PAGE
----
30 May 2010, 4:46pm
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“savor the world”

credit for this entry’s title goes to mark lakeman and his awesome talk last night.

i think this is maybe the best photo i have ever taken. it gives me warm fuzzy shivers. i think i want to spend my life facilitating connections between children and earthworms. i think i might be serious about that.

here’s another one:

spent this afternoon at another vbc site: gladstone street revival, along a stretch of gladstone that i used to ride my bike down all the time. met lots of sunny people in the sun (!) and made these two mosaics:

some more photos:

i spent three hours at the rose garden yesterday, getting some master gardener volunteer hours and answering questions and stuff (ok really mostly deferring to the other more experienced master gardener on my shift). at the rose garden it’s black spot this, powdery mildew that; they spray fungicides all the time but it’s been so wet this spring that there’s some black spot anyway. today i saw these pretty roses that were pretty much covered in black spot and so beautiful anyway! black spot: who cares!?


wrestling. my dear shadow self: i will not let thee go except thou bless me!

28 May 2010, 10:28pm
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at the village building convergence tonight, one of the speakers suggested (sort of tangentially) that instead of viewing our parents–or whoever–people we sometimes have trouble relating well to–as imperfect people, that we ask ourselves: what if they were perfect? if they were, could we really learn what we need to from them? but they are, because we learn what we need to from them. oh. yeah. we are social creatures.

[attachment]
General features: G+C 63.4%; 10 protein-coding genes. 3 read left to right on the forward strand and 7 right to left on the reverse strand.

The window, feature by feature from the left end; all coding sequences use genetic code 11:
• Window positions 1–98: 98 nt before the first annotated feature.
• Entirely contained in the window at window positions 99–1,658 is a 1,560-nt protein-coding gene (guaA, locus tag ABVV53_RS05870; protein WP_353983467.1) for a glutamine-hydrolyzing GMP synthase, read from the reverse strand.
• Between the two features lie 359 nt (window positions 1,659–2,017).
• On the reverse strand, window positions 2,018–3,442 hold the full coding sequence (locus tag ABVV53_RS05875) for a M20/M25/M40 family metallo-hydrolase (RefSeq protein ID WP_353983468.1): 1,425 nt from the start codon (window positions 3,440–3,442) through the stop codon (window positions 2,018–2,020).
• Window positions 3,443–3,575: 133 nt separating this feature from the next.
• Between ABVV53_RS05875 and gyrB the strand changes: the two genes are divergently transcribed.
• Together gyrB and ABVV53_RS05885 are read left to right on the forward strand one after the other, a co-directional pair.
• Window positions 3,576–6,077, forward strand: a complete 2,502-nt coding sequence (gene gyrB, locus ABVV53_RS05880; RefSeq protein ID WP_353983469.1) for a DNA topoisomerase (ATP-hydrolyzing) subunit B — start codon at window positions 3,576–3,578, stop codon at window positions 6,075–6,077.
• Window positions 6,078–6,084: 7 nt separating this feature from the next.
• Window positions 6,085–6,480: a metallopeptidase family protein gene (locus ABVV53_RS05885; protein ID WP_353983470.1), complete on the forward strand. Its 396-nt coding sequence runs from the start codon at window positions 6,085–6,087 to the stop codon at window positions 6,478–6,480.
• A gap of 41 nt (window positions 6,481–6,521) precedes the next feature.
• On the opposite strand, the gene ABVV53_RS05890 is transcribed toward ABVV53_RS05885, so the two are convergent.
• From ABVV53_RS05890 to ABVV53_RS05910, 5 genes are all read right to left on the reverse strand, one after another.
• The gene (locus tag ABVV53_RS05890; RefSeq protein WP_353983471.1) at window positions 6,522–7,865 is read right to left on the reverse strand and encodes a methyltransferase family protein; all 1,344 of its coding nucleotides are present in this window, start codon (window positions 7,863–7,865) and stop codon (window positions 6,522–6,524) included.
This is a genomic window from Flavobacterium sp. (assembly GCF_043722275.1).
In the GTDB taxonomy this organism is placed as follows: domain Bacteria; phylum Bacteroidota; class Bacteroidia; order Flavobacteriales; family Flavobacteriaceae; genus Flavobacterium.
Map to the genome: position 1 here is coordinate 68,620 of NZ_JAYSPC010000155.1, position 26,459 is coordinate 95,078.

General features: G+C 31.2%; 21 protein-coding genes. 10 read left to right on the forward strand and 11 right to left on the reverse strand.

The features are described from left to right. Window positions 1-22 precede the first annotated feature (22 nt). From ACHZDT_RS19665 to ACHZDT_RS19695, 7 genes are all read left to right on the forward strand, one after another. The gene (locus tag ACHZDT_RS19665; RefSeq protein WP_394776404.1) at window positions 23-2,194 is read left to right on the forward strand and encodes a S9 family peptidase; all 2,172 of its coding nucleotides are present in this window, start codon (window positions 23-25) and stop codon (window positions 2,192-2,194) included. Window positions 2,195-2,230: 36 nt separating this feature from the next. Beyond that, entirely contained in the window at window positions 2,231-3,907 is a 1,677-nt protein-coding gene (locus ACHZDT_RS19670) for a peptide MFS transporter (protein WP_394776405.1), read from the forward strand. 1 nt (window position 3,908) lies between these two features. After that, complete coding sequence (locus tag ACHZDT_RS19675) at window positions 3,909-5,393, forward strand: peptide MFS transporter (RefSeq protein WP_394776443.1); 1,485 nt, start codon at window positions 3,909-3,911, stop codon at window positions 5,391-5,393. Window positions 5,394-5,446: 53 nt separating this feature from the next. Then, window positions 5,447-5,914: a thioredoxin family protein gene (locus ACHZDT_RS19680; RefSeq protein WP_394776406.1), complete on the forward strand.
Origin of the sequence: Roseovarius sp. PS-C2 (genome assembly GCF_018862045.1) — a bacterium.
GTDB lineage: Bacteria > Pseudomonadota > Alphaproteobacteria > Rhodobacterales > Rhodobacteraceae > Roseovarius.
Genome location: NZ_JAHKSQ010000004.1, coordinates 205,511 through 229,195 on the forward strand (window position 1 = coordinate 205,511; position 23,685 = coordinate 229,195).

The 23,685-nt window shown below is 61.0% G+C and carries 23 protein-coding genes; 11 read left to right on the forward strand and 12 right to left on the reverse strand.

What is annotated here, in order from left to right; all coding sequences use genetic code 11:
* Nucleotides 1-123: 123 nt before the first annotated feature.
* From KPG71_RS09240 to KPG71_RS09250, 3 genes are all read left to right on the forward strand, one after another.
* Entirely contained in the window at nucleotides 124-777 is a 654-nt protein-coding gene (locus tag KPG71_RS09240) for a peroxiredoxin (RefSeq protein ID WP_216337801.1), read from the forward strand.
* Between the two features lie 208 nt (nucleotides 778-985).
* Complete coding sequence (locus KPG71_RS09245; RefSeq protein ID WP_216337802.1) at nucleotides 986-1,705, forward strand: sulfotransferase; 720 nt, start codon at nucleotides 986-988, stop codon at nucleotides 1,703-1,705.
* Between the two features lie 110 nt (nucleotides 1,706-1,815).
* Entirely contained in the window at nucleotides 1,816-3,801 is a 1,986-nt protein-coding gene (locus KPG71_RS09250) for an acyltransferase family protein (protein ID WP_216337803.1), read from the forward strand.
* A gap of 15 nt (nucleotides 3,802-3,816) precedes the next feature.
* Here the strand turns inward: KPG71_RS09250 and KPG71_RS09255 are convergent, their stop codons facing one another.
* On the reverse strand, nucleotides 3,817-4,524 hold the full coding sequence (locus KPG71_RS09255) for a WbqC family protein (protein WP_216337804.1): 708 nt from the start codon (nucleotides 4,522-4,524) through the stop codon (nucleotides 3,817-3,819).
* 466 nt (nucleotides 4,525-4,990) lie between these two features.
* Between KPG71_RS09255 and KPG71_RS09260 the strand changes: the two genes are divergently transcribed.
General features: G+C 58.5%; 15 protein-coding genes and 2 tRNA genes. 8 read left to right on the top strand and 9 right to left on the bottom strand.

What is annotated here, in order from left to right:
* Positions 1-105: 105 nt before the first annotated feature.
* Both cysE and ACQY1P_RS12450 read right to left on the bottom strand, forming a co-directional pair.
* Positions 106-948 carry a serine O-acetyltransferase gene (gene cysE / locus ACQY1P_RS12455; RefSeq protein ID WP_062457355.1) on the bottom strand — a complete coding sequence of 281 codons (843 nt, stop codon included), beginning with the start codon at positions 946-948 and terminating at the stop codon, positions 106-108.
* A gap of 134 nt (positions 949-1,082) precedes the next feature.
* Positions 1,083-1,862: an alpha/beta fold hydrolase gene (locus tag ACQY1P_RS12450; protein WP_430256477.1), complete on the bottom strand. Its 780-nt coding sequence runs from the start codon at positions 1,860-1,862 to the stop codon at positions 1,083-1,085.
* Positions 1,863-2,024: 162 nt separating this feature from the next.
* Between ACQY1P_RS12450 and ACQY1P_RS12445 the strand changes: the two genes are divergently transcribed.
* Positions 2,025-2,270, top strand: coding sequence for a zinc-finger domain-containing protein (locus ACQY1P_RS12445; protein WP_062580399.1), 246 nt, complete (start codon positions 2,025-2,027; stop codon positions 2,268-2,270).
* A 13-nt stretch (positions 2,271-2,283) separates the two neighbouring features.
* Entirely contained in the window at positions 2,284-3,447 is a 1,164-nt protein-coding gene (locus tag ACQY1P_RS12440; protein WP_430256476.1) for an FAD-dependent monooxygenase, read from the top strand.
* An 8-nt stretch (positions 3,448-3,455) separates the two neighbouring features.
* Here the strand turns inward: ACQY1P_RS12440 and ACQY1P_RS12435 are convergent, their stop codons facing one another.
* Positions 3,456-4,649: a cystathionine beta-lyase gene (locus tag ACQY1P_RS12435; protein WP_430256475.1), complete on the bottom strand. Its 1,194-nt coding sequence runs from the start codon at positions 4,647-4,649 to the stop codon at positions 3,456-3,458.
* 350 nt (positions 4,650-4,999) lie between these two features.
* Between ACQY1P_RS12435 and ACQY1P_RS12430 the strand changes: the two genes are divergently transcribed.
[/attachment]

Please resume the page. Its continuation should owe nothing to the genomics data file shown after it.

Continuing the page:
how many times does it take an epiphany to stick? “he wondered how we know that what happens to us isn’t good.” (amy hempel–link is to the very first post i wrote in this blog. you see what i mean, about epiphanies?)

i met a few folks, thanks in part to that speaker and another, who both insisted we meet our neighbors and had us do “think and listen” exercises that reminded me of a storytelling exercise we did at the cornerstone institute last summer. we took three minutes to tell a partner what our intentions were for this vbc. i hadn’t really articulated any to myself but i talked for three minutes anyway… about leaving portland soon, and how i don’t know what’s going to happen in my life after that, and about how much last year’s vbc affected me, and how whatever happens in my life after that will be affected by it as well, and how sad i am about leaving even though i am excited for my trip and even for whatever comes next, and how shy i have been about making myself a part of the community surrounding city repair, and how i would like to talk to more people this year, and so on…

(my mom and i have been going to a weekly yoga class together since september. our teacher likes to remind us–) no effort is ever wasted.

today was the first day of city repair’s 10th vbc. in the morning i took photos of a cob workshop at a place in northeast called art from the heart, an art studio for adults with developmental disabilities, where a cob bench is being built during the vbc. in the afternoon i went back, took some more photos, and also got my hands dirty myself.

good dirty fun.

yesterday i rode through “my” intersection (where i got hit) like it wasn’t no thing, because it was simply the most straightforward and convenient route from where i was to where i was going. the first time i did it (about a year ago) it was a Big Deal, but today i thought about it as i turned onto 57th and then had almost forgotten by the time i reached fremont. This Too Shall Pass: the truest truth.

building building building. i am resilient and regenerative. someone tonight asked me what my name means and i told her that it’s from either anastasia or eustacia and that anastasia means resurrection (i couldn’t remember what eustacia means). she had been watching me draw a mandala in my sketchbook during the speakers and she told me that looking at it made her feel resurrected. eustacia, by the way, means fruitful and calm.

23 May 2010, 7:32pm
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saxon and the satisfactions played their last show (in their current incarnation) at the blue monk last weekend and brought down the house: